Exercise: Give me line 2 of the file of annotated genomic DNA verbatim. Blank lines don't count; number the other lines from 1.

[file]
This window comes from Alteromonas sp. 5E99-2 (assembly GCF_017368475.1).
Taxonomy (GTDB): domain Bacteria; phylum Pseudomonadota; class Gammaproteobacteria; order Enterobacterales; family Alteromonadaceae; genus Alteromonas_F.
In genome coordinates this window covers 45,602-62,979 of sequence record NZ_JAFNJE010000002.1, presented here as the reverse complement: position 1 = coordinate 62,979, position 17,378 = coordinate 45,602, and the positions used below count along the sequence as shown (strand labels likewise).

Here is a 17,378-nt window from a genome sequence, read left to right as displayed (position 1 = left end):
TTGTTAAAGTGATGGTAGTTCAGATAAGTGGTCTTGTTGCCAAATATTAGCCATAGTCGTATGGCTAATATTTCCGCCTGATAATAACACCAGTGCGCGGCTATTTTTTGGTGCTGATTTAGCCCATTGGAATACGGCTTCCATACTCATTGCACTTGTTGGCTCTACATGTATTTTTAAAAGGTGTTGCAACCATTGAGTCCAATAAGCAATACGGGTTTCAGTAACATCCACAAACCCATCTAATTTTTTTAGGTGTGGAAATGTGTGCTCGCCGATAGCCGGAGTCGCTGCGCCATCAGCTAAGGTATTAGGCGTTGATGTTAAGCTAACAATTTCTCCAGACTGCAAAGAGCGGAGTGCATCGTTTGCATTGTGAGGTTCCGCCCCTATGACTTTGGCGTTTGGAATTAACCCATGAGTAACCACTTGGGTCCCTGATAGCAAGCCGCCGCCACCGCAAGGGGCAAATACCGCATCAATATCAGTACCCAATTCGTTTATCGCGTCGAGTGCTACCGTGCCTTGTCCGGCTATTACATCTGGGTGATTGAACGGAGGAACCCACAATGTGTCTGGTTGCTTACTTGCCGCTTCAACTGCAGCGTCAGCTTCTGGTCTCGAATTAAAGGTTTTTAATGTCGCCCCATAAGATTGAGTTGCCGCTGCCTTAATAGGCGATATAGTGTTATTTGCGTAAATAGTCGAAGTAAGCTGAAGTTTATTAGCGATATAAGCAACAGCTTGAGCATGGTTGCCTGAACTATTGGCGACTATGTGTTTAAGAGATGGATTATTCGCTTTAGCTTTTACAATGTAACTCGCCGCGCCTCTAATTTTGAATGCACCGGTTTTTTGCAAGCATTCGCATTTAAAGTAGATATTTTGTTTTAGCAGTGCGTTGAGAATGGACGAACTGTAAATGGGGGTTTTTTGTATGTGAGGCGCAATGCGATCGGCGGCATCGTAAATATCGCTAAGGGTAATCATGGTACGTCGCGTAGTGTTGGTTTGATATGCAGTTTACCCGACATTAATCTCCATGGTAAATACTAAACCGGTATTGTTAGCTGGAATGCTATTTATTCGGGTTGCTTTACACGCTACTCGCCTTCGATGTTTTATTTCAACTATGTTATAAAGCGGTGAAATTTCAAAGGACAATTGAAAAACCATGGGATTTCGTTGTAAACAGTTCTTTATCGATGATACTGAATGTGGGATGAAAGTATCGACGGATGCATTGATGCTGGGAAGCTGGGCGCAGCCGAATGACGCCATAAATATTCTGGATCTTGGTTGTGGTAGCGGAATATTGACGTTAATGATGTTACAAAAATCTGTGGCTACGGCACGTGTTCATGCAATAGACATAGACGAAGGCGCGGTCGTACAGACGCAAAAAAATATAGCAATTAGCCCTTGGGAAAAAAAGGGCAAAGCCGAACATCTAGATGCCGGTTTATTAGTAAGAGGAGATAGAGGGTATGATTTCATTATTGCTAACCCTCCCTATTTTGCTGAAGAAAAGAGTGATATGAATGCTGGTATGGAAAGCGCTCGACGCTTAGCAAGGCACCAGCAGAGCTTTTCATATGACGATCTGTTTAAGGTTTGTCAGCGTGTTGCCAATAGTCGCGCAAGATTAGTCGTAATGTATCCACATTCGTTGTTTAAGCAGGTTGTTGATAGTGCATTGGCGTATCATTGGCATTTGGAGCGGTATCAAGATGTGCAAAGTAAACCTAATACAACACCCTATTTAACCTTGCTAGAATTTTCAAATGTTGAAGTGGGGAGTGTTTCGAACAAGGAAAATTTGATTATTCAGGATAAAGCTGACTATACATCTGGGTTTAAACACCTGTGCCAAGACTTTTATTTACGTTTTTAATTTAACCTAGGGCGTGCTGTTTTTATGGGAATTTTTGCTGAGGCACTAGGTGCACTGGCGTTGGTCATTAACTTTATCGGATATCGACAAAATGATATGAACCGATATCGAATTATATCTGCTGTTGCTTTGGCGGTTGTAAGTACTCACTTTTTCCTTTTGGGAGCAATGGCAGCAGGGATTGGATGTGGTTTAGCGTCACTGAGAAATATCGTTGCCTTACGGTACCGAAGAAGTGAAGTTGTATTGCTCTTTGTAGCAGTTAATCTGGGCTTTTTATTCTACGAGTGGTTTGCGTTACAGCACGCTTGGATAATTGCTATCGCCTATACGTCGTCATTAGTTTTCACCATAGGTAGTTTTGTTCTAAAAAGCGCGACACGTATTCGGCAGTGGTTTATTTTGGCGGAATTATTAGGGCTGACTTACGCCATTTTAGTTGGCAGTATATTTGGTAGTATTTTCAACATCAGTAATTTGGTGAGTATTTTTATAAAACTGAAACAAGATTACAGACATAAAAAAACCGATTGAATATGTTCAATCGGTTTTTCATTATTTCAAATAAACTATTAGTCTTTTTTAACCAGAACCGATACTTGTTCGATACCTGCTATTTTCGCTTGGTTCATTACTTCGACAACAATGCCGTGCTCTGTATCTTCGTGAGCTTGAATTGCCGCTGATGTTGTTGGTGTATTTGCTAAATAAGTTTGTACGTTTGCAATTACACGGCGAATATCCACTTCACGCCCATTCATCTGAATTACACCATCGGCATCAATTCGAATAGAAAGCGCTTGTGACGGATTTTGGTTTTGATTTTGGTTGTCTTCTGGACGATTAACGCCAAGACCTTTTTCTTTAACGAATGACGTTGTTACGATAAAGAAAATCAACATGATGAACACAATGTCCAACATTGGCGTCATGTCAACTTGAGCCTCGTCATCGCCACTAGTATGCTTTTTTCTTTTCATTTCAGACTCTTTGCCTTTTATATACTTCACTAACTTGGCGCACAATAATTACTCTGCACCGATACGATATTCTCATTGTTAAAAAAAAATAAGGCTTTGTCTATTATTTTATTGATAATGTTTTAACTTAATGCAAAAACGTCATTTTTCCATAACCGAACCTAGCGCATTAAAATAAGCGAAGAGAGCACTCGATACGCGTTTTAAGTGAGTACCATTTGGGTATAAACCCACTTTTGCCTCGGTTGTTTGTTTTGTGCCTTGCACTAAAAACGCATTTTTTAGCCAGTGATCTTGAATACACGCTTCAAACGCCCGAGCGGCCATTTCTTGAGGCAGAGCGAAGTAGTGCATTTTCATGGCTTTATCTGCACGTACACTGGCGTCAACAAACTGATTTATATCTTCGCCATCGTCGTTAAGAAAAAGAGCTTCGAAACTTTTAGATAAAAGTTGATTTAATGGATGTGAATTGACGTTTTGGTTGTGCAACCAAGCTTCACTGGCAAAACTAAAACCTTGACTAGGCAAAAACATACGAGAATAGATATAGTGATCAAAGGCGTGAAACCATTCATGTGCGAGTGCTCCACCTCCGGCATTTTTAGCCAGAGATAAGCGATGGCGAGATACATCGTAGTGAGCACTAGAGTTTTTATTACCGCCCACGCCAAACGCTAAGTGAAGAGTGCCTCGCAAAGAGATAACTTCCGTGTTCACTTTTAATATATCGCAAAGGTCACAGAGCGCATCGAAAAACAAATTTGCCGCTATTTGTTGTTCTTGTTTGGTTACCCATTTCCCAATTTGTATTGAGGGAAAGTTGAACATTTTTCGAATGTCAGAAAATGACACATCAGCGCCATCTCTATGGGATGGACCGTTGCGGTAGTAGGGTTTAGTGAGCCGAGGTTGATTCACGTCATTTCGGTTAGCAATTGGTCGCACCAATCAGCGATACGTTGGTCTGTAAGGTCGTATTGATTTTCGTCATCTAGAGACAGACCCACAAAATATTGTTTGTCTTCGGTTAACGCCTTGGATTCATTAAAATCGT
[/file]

Taxonomy (GTDB): domain Bacteria; phylum Pseudomonadota; class Gammaproteobacteria; order Enterobacterales; family Alteromonadaceae; genus Alteromonas_F.